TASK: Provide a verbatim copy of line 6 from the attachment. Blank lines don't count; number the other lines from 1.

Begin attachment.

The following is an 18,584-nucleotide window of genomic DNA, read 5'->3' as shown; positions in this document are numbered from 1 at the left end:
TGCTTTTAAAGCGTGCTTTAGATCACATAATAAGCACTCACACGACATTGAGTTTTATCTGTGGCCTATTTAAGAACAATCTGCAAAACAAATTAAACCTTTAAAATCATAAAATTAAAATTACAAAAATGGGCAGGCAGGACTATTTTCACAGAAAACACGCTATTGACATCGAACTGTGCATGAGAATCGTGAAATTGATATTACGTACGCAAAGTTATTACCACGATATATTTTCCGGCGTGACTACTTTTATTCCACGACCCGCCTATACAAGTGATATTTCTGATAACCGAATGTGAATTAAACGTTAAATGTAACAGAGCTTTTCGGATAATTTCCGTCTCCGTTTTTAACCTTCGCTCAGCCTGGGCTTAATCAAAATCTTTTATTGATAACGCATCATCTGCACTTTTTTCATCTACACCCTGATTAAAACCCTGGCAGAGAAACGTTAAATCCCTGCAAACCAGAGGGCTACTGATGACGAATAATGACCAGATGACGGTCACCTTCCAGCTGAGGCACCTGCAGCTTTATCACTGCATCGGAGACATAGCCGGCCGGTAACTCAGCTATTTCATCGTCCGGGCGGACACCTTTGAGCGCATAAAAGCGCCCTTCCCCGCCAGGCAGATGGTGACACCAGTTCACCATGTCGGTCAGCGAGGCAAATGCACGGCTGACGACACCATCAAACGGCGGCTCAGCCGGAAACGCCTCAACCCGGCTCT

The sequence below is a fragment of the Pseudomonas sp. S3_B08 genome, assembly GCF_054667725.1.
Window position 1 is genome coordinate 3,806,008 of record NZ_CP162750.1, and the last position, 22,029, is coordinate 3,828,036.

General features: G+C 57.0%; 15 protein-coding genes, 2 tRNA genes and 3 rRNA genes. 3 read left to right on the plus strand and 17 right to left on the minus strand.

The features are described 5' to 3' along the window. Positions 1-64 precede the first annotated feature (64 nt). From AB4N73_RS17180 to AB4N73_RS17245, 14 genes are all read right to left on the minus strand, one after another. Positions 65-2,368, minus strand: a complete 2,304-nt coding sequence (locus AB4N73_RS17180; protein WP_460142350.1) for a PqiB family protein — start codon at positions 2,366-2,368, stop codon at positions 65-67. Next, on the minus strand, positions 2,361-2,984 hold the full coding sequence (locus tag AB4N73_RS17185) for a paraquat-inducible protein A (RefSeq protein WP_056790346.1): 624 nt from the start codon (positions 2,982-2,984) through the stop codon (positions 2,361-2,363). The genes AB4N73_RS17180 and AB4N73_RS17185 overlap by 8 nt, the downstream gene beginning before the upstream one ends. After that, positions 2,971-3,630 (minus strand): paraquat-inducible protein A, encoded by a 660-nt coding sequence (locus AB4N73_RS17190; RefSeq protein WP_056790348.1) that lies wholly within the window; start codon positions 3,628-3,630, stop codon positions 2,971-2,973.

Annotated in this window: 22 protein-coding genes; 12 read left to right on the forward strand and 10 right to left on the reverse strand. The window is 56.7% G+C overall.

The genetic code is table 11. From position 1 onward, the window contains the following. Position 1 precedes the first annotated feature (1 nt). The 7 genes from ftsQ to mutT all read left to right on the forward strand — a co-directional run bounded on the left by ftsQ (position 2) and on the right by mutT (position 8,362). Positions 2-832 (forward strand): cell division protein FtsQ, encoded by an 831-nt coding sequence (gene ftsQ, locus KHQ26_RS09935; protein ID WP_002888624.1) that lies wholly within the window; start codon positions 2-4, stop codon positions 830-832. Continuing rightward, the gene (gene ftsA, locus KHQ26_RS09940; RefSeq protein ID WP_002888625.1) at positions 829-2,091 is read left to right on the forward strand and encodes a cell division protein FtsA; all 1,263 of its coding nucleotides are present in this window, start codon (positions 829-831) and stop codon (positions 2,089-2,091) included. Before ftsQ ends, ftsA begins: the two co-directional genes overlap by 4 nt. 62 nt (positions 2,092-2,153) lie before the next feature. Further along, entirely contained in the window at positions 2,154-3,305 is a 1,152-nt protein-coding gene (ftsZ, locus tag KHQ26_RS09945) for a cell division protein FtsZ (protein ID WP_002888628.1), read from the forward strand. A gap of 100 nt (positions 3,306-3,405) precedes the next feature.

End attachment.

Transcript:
The features are described 5' to 3' along the window. Positions 1-64 precede the first annotated feature (64 nt). From AB4N73_RS17180 to AB4N73_RS17245, 14 genes are all read right to left on the minus strand, one after another. Positions 65-2,368, minus strand: a complete 2,304-nt coding sequence (locus AB4N73_RS17180; protein WP_460142350.1) for a PqiB family protein — start codon at positions 2,366-2,368, stop codon at positions 65-67. Next, on the minus strand, positions 2,361-2,984 hold the full coding sequence (locus tag AB4N73_RS17185) for a paraquat-inducible protein A (RefSeq protein WP_056790346.1): 624 nt from the start codon (positions 2,982-2,984) through the stop codon (positions 2,361-2,363). The genes AB4N73_RS17180 and AB4N73_RS17185 overlap by 8 nt, the downstream gene beginning before the upstream one ends. After that, positions 2,971-3,630 (minus strand): paraquat-inducible protein A, encoded by a 660-nt coding sequence (locus AB4N73_RS17190; RefSeq protein WP_056790348.1) that lies wholly within the window; start codon positions 3,628-3,630, stop codon positions 2,971-2,973.